I haven’t read Fever Pitch (though it’s on the list) and I haven’t seen the 1997 adaptation that featured Colin Firth, so I’m not in a position to compare the two films. In isolation, however, The Perfect Catch was a thoroughly enjoyable by-the-numbers affair.
Barrymore (50 First Dates) is radiant as ever, although I wonder if she’s sick of making these lightweight romcoms. Jimmy Fallon (Taxi) is perfect, and his performance hints at a very broad acting range. Having a relatively fresh face in attendance certainly worked in the film’s favour, and the two performers bounce off each other wonderfully. The supporting cast seem a bit awkward, with some stilted deliveries, but this often seems to be the case with the Farrelly brothers’ movies.
The directing team have been fairly restrained in their latest feature – there’s only the faintest whiff of potty humour here. They may be getting soft after all these years, but The Perfect Catch certainly isn’t as overwhelmingly sentimental or quite the morality tale that Shallow Hal was.
Thankfully the film places the viewer in the position of the outsider, assuming that we, like Lindsey know little or nothing of baseball. This helps us to sympathise with Barrymore’s character, who effectively finds herself suddenly in a very alien culture. It was easy for me to relate to such a predicament: I can’t imagine anything worse than dating a sports nut.
As sickly sweet and predictable as it is, I found myself grinning like a dolt throughout most of The Perfect Catch. The main drawback is the top and tail voice over, which is horrendous (and almost offensive with its exaggerated accent) and certainly leaves one with a bad taste in the mouth. Though it sometimes tries too hard and often feels a little contrived, The Perfect Catch does what all romantic comedies should: it effectively tugs at the heartstrings and admirably encourages our cravings for a happy ending.
Review by Stuart Wilson, 14th September 2005
There have now been two film versions of a story based on Nick Hornby’s book ‘Fever Pitch’. Renamed The Perfect Catch for an Australian audience suspicious of shoddy American remakes of successful British produce – ‘The Office’ anyone? – this new version transplants the love of Arsenal FC to that of the Boston Red Sox.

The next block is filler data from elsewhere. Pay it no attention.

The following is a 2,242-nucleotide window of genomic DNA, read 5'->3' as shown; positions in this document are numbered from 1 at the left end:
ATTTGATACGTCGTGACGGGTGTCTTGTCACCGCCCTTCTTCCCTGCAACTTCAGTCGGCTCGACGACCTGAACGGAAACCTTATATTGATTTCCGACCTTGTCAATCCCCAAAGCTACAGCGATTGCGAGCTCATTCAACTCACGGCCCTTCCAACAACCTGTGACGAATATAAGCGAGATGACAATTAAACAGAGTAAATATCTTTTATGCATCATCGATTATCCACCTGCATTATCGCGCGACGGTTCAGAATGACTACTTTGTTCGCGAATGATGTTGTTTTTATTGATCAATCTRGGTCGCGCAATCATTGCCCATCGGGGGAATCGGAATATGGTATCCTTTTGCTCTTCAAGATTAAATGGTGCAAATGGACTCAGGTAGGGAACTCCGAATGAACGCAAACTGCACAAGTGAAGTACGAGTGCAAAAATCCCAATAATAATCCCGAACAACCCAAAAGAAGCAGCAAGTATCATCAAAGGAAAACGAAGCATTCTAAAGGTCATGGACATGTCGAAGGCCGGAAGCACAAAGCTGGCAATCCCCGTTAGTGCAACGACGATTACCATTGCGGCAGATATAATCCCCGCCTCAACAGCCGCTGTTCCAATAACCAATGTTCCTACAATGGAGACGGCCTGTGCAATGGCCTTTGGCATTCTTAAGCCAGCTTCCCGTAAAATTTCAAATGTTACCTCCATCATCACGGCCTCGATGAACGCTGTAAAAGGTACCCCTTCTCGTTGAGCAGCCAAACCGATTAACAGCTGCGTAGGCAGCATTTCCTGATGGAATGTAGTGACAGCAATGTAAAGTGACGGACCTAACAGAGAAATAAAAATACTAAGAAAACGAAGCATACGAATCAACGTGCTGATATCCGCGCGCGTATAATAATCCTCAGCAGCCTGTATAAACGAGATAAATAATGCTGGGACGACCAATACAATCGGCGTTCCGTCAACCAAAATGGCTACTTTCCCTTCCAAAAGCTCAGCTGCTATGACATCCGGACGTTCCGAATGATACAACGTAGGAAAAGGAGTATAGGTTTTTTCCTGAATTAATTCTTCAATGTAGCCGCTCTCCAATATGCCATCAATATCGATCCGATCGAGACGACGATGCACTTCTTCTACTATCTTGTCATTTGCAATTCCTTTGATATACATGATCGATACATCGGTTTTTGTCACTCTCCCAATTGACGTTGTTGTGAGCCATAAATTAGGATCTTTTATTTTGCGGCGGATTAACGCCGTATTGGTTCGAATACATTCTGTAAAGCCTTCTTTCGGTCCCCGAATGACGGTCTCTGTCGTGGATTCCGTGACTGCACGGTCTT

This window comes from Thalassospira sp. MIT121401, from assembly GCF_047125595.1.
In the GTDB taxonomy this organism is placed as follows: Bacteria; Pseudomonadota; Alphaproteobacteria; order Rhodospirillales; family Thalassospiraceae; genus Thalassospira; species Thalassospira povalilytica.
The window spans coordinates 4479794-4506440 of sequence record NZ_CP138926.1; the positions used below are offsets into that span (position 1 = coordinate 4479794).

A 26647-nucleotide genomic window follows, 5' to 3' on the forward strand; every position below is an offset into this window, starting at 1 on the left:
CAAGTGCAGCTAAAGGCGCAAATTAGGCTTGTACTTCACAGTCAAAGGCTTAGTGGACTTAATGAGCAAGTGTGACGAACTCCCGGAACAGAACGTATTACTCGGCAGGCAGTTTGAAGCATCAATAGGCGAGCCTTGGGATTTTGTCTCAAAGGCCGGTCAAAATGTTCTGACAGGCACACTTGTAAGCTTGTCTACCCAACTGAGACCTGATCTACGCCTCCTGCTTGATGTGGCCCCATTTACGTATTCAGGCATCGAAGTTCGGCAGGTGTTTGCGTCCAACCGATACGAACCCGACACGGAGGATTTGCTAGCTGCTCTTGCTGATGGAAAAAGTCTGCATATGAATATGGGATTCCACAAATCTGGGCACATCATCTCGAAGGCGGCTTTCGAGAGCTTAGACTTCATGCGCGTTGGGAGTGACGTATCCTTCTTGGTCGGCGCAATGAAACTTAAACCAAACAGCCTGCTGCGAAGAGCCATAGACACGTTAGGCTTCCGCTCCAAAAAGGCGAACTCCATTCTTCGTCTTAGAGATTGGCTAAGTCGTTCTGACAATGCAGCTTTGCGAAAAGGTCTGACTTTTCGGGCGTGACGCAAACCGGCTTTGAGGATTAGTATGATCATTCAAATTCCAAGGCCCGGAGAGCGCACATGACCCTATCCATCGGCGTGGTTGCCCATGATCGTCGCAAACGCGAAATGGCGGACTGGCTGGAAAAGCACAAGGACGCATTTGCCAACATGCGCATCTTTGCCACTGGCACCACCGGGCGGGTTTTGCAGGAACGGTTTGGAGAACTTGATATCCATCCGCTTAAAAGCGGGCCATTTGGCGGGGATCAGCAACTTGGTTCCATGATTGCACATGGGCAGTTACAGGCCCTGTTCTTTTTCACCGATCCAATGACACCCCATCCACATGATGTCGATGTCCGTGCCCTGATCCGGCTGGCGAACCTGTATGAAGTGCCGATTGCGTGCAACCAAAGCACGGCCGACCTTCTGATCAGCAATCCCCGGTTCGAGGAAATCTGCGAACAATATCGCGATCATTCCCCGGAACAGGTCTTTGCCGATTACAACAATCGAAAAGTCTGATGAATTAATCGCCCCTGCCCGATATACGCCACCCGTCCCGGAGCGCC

Replacing Colin Firth as the obsessed sport fan is Jimmy Fallon, the nothing star of the abhorrent Taxi. To say that he is a step-down from the remarkable Mr Firth is an understatement comparable only with saying this film version is dreadful. Fallon brings the dramatic range of a coathanger to a role that offered a lot more. I know people like Ben, the obsessed Sox fan. I have been Ben in another time, and although I’ve left some of that behind, I can completely understand the passion, the frustration, and the love he feels, not only for his team, but for the lifestyle he leads in supporting them. Fallon is able to give Ben none of the depth required to satisfy anyone who has ever known anything of this life.
Which is not to say that the elements aren’t all there. I suspect Hornby’s text provided much of the character data for the Farrellys, and the responsibility for messing it up lies solely with them. Although they do seem to respect Ben – thankfully they don’t take the easiest route, which would be to ridicule him for his lifestyle – they aren’t able to truly show that although his passion for the Sox is subverting his progress as an adult human being, it is his life, and to change would be to lose too much of himself.
Drew Barrymore plays herself, although disappointingly she has performed better as Drew Barrymore in other films. Seemingly stuck in a romcom rut after the surprise hit The Wedding Singer, she seems to have only barely turned up for work. She is charming, and her lisp still registers on the adoro-meter, but one senses she can’t be too inspired playing this role over and over again.
Almost every decision made by the Farrelly brothers in the direction of this film went wrong. By trying to follow the ‘romcom 101 guidebook’ they fail to make anything that occurs even remotely surprising. Their attempts to inject colour into proceedings are horrible, the worst example being the shower scene. The handling of the critical moments that shape the characters’ destiny is trite and overbearing.
The final insult was the moment when they ripped off the soundtrack from Serendipity and played Nick Drake’s Northern Sky over the final montage of Fenway Park. Although it had its own problems, that film at least had real charm and some romantic magic about it, and John Cusack could take Jimmy Fallon with both arms tied behind his back and his eyes poked out.
While there are a few moments of standard romantic comedy lightness, they are swamped by the shallow handling of the characters. Given that the romcom oeuvre is hardly bereft of excellent examples in recent years, it will be a shame if The Perfect Catch is awarded anything more than the Foul call it deserves.
Review by Mark Lavercombe, 14th September 2005Hoopla Factor: